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Critic's Choice - Hidden Utopias

A new book unearths hidden utopias in the strangest of places, finds Andrew Mead

I was looking at an Ordnance Survey map for Surrey when I saw something intriguing on the outskirts of Esher, close to one of the UK’s most celebrated landscape gardens, Claremont. It’s a settlement with a plan consisting of an outer octagon around two concentric circles, all linked by radial roads at regular intervals in a way that recalls in miniature those Renaissance schemes for ‘ideal cities’. So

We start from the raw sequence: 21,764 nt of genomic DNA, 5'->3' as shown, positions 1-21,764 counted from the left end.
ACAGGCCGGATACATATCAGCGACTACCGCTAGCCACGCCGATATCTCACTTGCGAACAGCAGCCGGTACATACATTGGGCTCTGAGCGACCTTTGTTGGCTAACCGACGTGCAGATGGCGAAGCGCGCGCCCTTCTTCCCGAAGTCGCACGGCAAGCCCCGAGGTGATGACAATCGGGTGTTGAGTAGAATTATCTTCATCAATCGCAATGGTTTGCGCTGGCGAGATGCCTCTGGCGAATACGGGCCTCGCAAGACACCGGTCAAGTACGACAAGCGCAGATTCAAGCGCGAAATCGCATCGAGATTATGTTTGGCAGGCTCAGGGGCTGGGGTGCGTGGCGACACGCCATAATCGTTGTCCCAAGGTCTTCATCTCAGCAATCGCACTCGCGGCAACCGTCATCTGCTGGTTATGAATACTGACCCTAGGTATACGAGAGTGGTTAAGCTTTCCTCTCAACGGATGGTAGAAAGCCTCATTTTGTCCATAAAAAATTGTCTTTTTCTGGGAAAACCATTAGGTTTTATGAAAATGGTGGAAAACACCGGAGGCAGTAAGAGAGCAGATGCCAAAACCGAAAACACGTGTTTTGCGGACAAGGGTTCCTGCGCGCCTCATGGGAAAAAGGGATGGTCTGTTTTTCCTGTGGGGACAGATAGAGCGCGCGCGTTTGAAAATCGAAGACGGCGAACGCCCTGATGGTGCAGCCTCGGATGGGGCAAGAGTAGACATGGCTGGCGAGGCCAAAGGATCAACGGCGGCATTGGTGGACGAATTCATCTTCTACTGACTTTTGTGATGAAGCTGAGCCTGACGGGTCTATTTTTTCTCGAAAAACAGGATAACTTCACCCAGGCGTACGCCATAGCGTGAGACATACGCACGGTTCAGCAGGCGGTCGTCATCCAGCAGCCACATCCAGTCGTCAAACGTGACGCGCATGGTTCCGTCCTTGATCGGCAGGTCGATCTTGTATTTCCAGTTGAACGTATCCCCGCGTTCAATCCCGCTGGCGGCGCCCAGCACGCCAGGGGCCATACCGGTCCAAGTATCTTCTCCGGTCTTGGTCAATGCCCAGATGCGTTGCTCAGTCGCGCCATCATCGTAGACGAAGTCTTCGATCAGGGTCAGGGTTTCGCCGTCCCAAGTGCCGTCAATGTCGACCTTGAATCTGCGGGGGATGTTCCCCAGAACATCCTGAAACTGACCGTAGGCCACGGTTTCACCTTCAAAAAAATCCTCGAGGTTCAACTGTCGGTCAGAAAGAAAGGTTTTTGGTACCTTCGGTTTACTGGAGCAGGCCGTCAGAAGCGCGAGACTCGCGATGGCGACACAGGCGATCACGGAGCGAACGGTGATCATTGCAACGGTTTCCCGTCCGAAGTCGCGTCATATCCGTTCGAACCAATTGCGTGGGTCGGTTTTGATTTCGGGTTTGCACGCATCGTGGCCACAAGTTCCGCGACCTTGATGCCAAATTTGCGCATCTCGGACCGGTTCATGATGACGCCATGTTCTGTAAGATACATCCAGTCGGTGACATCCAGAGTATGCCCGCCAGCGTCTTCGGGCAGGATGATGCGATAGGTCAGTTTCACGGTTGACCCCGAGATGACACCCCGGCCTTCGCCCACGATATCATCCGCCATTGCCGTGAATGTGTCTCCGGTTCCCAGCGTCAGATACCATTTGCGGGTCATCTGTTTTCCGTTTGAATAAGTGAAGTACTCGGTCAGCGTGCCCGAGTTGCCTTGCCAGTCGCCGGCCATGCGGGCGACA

what’s this geometric purity doing in suburban Surrey? The answer comes in Gillian Darley’s Villages of Vision: A Study of Strange Utopias, published in 1975 and now available in a new edition (Five Leaves, £14.99). It’s a village dating from c. 1917, founded on the bequest of department store magnate William Whiteley as a haven for deserving pensioners – almshouses for the 20th century.

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